This piece was originally published on December 9, 2020, and was updated on November 7, 2023.
Homeownership doesn’t come cheap; in addition to your regular mortgage payments, home insurance, utilities, and repairs, is the dreaded property tax bill!
This expense can often be overlooked by first-time home buyers and seasoned homeowners alike – but there is an option to make paying it a breeze, which is to have your lender pay your bill to your municipality on your behalf. However, there are some pros and cons to this approach – read on to see whether paying your property taxes through your mortgage is right for you.
What are property taxes?
Property taxes are fees collected from homeowners by your local council or city. These taxes fund essential services like garbage collection, snow clearing and your local fire and police departments. Other services, such as school taxes are sometimes also included in your mortgage property taxes. It depends on the municipality; Toronto, for example, has a specific line item in their municipal tax for schools.
Property taxes are calculated as a percentage of your home’s assessed value. They’re paid on a quarterly, semi-annual or annual basis, depending on the municipality. Your municipality may also break your property taxes down into several different rates. For example, Toronto breaks property taxes down into three parts: city tax, education tax and the city building fund.
Here’s an example of the annual property tax you might pay on a home with an assessed value of $400,000 in Toronto.
The exact amount of property tax you owe will fluctuate based on your home’s value (which varies) and the municipality’s tax rate.
How to pay your property taxes
There are two ways you can pay property taxes. First, you could pay your property taxes directly to your city. These taxes probably won’t be due every month, so you should include them in your budget. This will keep you from being caught without the cash to pay them.
The second option is to have your lender collect a portion of your property taxes from you every month. Your lender will collect this with your monthly mortgage payment. It will then give your property tax payment to the municipality on your behalf. If you already own a home, ask your lender if your mortgage payment includes property taxes.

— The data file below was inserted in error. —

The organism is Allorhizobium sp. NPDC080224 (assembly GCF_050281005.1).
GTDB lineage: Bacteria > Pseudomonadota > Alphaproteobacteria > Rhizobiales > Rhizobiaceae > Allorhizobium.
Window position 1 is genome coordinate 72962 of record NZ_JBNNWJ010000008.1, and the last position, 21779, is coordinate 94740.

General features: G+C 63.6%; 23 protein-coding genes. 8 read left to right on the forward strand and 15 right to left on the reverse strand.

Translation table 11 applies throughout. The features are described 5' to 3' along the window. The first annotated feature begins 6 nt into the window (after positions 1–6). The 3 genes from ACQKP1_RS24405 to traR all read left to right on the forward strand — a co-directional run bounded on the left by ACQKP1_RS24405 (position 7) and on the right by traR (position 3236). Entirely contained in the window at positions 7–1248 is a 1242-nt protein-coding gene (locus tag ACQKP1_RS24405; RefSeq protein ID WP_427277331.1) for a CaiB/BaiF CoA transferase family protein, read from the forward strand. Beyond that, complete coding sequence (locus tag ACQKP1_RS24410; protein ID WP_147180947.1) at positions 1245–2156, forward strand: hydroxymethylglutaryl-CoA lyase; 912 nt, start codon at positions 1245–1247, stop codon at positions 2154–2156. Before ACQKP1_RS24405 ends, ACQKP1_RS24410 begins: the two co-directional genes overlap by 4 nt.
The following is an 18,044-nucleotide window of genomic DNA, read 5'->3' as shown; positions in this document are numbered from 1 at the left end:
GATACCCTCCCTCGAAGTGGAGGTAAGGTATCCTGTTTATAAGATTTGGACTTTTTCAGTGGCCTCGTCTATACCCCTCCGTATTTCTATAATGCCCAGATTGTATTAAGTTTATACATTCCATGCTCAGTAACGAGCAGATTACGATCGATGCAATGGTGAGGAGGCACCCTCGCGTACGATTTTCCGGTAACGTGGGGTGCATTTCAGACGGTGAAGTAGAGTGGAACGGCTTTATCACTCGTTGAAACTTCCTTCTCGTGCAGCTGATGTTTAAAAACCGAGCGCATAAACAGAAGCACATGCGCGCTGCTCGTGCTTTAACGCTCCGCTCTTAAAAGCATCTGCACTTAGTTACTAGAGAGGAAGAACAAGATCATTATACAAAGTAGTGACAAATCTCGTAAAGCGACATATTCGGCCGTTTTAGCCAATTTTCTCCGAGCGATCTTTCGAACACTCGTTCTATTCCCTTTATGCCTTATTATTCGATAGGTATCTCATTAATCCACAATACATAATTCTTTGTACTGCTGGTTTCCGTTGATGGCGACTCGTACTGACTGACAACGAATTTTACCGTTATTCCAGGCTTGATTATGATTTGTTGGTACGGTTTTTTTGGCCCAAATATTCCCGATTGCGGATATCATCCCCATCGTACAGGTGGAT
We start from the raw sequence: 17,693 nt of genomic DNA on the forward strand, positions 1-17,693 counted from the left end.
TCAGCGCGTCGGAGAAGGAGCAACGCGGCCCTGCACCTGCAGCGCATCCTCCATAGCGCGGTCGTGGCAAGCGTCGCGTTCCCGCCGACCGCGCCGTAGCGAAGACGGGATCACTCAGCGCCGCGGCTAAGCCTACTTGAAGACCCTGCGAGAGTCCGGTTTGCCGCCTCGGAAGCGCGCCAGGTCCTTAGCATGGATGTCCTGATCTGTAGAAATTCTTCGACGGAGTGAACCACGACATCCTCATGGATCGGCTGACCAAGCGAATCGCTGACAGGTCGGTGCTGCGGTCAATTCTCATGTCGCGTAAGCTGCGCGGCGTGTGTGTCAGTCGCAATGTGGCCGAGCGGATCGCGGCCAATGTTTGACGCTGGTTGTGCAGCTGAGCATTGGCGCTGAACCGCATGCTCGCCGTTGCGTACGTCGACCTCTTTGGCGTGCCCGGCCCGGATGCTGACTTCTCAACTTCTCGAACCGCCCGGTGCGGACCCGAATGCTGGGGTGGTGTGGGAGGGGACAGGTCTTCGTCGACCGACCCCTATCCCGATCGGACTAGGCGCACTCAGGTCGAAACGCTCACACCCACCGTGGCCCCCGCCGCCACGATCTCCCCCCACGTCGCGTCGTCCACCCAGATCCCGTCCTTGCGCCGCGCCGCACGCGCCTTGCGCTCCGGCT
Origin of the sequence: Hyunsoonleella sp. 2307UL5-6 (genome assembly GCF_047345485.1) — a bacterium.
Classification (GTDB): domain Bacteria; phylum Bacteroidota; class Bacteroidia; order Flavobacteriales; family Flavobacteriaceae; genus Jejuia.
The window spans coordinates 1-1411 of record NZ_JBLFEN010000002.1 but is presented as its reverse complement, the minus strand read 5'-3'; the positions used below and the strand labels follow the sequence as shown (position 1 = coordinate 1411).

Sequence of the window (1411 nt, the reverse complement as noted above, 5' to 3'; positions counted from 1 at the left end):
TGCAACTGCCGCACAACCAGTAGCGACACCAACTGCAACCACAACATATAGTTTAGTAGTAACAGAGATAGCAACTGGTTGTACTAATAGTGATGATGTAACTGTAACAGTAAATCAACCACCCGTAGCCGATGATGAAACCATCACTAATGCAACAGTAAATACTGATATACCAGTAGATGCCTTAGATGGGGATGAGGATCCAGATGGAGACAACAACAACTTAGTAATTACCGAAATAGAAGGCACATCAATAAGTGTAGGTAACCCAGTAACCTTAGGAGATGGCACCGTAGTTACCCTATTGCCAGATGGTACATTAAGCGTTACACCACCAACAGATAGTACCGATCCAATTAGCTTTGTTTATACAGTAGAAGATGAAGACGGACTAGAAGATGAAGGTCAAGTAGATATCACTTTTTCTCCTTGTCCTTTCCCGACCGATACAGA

Pay your monthly real estate taxes through your mortgage
There are considerations for the above; for example, opting to pay your property taxes yourself opens up options such as putting the cash into a high-interest savings account throughout the year, with the ability to earn travel rewards points or cash back when making the payment. However, this isn’t an option for many homebuyers due to the restrictions most lenders place on this option.
If you have 20% equity or less in your home (for example, if you bought a home with a 5% down payment) or are a first-time home buyer, your lender will likely require that they collect property taxes on your behalf. This is because not paying your property taxes is very bad news for your lender.
If you were to not pay your property tax, the city would place a lien on your property. A lien is a legal claim against property – in this case, the city would be able to claim your unpaid taxes against your home if you were to file for bankruptcy. Here’s the trouble for your lender: If you did file for bankruptcy, the lien would supersede your mortgage debt. So, to reduce the risk of the lender not getting their full investment back, they insist that ‘higher risk’ borrowers pay property taxes through them.
If you have a significant percentage of equity in your home, or if you are buying a rental property, you can ask if property taxes are included in your mortgage, and ask to pay separately.